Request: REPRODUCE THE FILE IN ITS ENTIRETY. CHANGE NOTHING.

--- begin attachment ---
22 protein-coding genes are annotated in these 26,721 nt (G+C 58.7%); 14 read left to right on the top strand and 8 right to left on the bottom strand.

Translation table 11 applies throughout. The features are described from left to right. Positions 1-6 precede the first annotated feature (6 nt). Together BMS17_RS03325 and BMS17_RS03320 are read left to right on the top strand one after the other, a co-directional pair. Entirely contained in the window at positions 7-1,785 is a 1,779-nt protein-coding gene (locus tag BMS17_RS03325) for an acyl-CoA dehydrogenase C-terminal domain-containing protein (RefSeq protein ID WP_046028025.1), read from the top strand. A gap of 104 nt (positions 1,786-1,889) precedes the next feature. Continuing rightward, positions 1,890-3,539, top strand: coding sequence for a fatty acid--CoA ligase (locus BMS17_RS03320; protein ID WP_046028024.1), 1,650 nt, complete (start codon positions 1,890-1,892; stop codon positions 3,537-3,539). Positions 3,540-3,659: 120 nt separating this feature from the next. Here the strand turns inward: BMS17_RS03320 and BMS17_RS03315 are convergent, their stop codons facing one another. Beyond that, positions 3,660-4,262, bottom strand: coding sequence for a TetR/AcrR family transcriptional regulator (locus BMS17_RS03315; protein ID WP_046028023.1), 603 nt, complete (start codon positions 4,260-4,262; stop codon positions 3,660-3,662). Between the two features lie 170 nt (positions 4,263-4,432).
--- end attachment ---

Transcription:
22 protein-coding genes are annotated in these 26,721 nt (G+C 58.7%); 14 read left to right on the top strand and 8 right to left on the bottom strand.

Translation table 11 applies throughout. The features are described from left to right. Positions 1-6 precede the first annotated feature (6 nt). Together BMS17_RS03325 and BMS17_RS03320 are read left to right on the top strand one after the other, a co-directional pair. Entirely contained in the window at positions 7-1,785 is a 1,779-nt protein-coding gene (locus tag BMS17_RS03325) for an acyl-CoA dehydrogenase C-terminal domain-containing protein (RefSeq protein ID WP_046028025.1), read from the top strand. A gap of 104 nt (positions 1,786-1,889) precedes the next feature. Continuing rightward, positions 1,890-3,539, top strand: coding sequence for a fatty acid--CoA ligase (locus BMS17_RS03320; protein ID WP_046028024.1), 1,650 nt, complete (start codon positions 1,890-1,892; stop codon positions 3,537-3,539). Positions 3,540-3,659: 120 nt separating this feature from the next. Here the strand turns inward: BMS17_RS03320 and BMS17_RS03315 are convergent, their stop codons facing one another. Beyond that, positions 3,660-4,262, bottom strand: coding sequence for a TetR/AcrR family transcriptional regulator (locus BMS17_RS03315; protein ID WP_046028023.1), 603 nt, complete (start codon positions 4,260-4,262; stop codon positions 3,660-3,662). Between the two features lie 170 nt (positions 4,263-4,432).